BALTIMORE — "We know that this is a crisis situation," said City Council President Brandon Scott.
The ransomware attack 10 days ago caused a network outage impacting city government operations, from e-mail servers to online payment processings and property sales. Scott said getting everything back online will be a multi-week process.
"The most important thing is to make sure that the malware itself is contained or quarantined and one that's completed, then you work from there in terms of what the response is and how you resolve the problem," said councilman Eric Costello.
City officials are working with the FBI, partners at Microsoft and expert contractors in the criminal investigation.
"The priority is working through this real estate transaction issue because the city's not able to produce lien sheets for a variety of reasons," said Costello.
To prevent an attack like this from having such an impact on city operations in the future, Scott has created a special committee on cybersecurity and emergency preparedness.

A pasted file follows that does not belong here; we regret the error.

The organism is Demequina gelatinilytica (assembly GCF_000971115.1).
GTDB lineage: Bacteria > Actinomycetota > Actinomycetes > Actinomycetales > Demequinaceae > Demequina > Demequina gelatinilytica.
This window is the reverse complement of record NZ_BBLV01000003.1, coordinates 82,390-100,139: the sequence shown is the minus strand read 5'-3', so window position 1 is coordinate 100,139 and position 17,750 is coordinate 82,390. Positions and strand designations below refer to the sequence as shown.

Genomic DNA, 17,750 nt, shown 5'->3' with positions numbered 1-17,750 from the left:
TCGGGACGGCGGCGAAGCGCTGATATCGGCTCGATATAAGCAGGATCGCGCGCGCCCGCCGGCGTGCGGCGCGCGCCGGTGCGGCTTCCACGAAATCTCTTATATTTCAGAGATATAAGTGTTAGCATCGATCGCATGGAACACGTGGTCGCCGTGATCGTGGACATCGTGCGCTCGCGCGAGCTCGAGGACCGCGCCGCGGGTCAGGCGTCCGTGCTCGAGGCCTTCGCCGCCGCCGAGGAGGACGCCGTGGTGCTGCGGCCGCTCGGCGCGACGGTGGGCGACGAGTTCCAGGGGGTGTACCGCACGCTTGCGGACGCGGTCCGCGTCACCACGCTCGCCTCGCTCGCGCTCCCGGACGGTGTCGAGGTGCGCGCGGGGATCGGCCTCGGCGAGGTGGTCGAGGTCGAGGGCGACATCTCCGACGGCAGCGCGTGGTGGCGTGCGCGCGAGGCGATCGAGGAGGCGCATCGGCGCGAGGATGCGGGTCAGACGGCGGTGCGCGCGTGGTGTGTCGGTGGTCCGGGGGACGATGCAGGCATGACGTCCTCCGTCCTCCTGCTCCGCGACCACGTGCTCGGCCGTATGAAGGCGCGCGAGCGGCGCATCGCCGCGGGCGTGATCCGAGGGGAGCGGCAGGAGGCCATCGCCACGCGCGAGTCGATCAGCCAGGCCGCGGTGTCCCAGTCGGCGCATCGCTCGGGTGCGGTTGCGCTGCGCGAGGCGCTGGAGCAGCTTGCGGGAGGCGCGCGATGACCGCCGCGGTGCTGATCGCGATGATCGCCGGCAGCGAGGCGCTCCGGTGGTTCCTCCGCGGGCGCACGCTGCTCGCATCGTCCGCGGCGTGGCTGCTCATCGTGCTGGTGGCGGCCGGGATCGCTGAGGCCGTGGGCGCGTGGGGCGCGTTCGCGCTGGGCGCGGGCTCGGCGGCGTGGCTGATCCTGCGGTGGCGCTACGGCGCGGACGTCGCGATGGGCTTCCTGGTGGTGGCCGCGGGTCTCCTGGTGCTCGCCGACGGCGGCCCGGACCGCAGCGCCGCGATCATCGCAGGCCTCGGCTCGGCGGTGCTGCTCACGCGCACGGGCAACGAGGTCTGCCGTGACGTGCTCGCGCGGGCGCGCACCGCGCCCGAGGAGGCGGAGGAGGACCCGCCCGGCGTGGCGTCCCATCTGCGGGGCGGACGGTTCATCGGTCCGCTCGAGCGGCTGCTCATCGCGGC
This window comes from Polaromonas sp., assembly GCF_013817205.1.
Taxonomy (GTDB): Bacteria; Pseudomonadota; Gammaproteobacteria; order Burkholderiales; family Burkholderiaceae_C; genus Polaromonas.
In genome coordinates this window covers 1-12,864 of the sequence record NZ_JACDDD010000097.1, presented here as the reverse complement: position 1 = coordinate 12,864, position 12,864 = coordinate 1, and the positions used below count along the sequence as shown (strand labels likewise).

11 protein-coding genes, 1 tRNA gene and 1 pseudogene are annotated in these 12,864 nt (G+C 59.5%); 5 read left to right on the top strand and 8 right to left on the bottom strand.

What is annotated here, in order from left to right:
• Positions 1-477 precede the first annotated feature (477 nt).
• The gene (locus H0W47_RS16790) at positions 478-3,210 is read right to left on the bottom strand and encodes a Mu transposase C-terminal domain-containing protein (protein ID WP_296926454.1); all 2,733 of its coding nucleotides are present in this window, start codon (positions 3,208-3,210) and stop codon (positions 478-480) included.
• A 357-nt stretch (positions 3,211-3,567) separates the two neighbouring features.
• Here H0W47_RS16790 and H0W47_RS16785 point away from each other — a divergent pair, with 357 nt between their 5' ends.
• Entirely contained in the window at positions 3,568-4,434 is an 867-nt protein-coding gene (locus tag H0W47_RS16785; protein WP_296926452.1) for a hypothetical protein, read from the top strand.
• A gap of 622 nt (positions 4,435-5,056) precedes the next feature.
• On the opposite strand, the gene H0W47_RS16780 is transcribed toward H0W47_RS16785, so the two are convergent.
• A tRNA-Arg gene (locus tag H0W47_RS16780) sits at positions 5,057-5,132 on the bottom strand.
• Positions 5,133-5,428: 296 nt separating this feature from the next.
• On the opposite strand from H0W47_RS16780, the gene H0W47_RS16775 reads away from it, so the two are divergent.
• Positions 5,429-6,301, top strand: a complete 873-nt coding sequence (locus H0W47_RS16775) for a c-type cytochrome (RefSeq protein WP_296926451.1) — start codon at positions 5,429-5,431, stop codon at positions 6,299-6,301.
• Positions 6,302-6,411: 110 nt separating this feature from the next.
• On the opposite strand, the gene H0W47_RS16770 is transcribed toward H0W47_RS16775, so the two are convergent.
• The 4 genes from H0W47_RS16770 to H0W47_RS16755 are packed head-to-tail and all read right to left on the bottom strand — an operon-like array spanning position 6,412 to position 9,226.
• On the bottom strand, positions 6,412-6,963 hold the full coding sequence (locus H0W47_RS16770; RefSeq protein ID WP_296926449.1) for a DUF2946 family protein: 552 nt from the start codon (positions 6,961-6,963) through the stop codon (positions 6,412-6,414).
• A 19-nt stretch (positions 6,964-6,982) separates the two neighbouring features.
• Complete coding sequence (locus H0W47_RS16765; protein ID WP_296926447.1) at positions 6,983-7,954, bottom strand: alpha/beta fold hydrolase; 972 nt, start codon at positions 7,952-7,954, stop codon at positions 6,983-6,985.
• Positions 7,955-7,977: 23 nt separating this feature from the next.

"Look into what happened, how it happened, when it happened, what steps were taken, what missteps were taken, what steps were not taken that should have been taken," said Scott.
It will be co-chaired by Councilmen Yitzy Schleifer and Eric Costello.
"My background is as an IT auditor for the world-leading audit firm. Did that for about 8.5 years, and that's the perspective that I'm going to bring to this committee," said Costello.
They haven't set a first meeting date yet. Scott said they first need to make more progress in restoring the network but want to make it clear that many of the city's operations, like 911 and 311, are not impacted.
"The city is functioning and operational. You can go on our website, get the information, call us, get the services you need," said Scott.
The finance department is also making contingency plans in case there is still an outage come the end of June, when the first payment of property taxes for the majority of homeowners in the city is due.